6×6 Skills: Talk, Talk, Talk
Always talk to your child (about anything!), even when they don’t understand. The more words a child hears, the larger their vocabulary will eventually be – and that is very helpful in learning to read.
Not only that, but research says that children with a large vocabulary are better prepared for school.
This is another reason that it’s important to read to your child – you will give them about three times more new words than you would just by speaking to them. If they don’t understand a word, explain it to them rather than substituting a simpler word.
Activities to help talk, talk, talk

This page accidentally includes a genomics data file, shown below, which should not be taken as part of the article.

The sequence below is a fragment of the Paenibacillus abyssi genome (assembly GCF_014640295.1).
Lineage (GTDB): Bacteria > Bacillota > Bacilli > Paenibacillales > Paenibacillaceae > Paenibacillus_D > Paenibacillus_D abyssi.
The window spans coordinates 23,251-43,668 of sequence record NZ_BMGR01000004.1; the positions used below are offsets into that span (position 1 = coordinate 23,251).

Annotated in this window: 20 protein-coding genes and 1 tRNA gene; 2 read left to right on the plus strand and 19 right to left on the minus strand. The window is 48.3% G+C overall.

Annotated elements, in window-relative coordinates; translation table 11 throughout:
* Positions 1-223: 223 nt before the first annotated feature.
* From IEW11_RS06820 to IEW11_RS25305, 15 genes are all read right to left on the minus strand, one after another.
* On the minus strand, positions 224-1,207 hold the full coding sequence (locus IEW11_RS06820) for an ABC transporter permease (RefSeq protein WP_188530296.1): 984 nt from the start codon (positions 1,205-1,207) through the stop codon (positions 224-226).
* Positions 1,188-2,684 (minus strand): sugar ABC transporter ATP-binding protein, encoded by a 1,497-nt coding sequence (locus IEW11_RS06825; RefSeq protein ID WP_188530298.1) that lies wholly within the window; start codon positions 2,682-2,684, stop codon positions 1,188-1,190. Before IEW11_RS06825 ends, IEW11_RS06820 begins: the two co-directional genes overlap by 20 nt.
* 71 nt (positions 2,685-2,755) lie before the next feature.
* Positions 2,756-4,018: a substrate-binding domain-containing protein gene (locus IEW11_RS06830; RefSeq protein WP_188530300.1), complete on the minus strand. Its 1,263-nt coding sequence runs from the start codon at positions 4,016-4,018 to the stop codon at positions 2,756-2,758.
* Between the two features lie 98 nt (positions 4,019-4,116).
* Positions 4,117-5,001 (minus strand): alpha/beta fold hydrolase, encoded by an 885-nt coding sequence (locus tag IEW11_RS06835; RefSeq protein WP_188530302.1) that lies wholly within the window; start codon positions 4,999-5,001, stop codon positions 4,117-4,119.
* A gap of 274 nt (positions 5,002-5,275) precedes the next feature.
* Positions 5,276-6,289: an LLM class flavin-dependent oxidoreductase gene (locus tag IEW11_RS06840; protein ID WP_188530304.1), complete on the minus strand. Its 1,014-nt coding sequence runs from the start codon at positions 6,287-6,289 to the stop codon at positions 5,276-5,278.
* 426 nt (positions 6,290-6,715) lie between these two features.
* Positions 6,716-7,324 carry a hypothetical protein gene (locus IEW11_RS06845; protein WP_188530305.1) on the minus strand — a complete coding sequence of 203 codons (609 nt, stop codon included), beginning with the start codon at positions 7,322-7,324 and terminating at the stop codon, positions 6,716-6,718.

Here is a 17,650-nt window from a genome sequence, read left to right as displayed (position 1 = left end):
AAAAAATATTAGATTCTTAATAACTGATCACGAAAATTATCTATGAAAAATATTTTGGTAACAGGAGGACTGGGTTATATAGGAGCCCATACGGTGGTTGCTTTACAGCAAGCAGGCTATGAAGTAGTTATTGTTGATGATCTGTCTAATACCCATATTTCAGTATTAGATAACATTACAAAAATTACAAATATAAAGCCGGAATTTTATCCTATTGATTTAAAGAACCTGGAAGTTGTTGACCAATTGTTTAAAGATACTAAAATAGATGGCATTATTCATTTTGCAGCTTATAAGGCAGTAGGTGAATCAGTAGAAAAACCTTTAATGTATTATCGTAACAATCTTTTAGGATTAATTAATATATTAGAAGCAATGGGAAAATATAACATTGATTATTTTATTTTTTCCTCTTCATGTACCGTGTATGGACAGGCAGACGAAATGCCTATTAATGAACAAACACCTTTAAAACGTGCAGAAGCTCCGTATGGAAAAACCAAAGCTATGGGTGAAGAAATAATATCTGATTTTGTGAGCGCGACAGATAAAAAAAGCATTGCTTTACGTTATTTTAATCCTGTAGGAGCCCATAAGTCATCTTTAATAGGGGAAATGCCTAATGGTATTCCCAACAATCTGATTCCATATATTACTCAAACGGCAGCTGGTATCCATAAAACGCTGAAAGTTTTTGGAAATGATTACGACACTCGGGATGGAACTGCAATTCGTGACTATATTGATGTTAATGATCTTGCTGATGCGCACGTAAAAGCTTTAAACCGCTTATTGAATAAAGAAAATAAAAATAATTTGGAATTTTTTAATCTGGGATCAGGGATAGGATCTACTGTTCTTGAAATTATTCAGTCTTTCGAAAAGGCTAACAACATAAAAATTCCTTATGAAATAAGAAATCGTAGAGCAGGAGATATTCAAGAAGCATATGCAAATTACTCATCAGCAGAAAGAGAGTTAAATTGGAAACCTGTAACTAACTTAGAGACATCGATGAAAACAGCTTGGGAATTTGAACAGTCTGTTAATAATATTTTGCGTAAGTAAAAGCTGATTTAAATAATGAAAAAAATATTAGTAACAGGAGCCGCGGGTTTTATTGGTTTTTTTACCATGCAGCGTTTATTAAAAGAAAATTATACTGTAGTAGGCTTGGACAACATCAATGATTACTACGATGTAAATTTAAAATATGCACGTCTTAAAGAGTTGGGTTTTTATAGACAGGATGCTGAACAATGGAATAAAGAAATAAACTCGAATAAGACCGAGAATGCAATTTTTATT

Talk about what you see
You could look at the pictures hanging on your walls, pictures in books, magazines, or newspapers and identify and discuss what you see.
Label your home!
Stick labels to different things in your home to help your child identify the word with the object.
Make a list of words your child doesn’t know
Introduce these new words over a period of time and explain their meanings.
Talk about ideas and feelings
This will help your child understand that things you can’t see have a name, too.
The unusual object game
Collect unusual items from around your home and show them to your child one at a time, asking them to say its name and what it’s used for. They could do the same!